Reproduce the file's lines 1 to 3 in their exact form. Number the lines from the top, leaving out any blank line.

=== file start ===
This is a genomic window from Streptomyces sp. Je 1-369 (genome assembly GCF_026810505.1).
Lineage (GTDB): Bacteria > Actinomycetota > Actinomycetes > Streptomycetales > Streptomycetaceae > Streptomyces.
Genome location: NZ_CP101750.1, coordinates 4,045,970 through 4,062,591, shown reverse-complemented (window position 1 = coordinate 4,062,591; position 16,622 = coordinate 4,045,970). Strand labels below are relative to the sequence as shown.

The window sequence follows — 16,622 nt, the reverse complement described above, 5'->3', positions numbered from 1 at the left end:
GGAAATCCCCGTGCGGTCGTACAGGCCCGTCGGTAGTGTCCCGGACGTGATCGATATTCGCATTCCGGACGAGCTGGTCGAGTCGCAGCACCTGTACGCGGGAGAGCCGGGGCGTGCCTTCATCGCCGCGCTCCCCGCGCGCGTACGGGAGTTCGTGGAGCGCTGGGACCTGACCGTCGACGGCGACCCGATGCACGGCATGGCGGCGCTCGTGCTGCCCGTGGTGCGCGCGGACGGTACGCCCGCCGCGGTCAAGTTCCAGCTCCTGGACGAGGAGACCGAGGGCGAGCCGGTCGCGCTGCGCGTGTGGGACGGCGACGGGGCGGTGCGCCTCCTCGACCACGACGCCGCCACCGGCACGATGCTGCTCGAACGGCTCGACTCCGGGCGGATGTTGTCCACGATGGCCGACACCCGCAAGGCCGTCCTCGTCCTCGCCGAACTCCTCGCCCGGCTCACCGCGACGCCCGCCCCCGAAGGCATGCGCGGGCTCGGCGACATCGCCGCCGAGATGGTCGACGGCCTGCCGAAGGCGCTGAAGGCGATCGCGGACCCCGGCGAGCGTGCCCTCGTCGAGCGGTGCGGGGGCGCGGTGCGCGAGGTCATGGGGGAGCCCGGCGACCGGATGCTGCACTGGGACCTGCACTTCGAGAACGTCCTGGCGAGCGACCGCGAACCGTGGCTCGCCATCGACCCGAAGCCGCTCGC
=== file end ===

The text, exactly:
This is a genomic window from Streptomyces sp. Je 1-369 (genome assembly GCF_026810505.1).
Lineage (GTDB): Bacteria > Actinomycetota > Actinomycetes > Streptomycetales > Streptomycetaceae > Streptomyces.
Genome location: NZ_CP101750.1, coordinates 4,045,970 through 4,062,591, shown reverse-complemented (window position 1 = coordinate 4,062,591; position 16,622 = coordinate 4,045,970). Strand labels below are relative to the sequence as shown.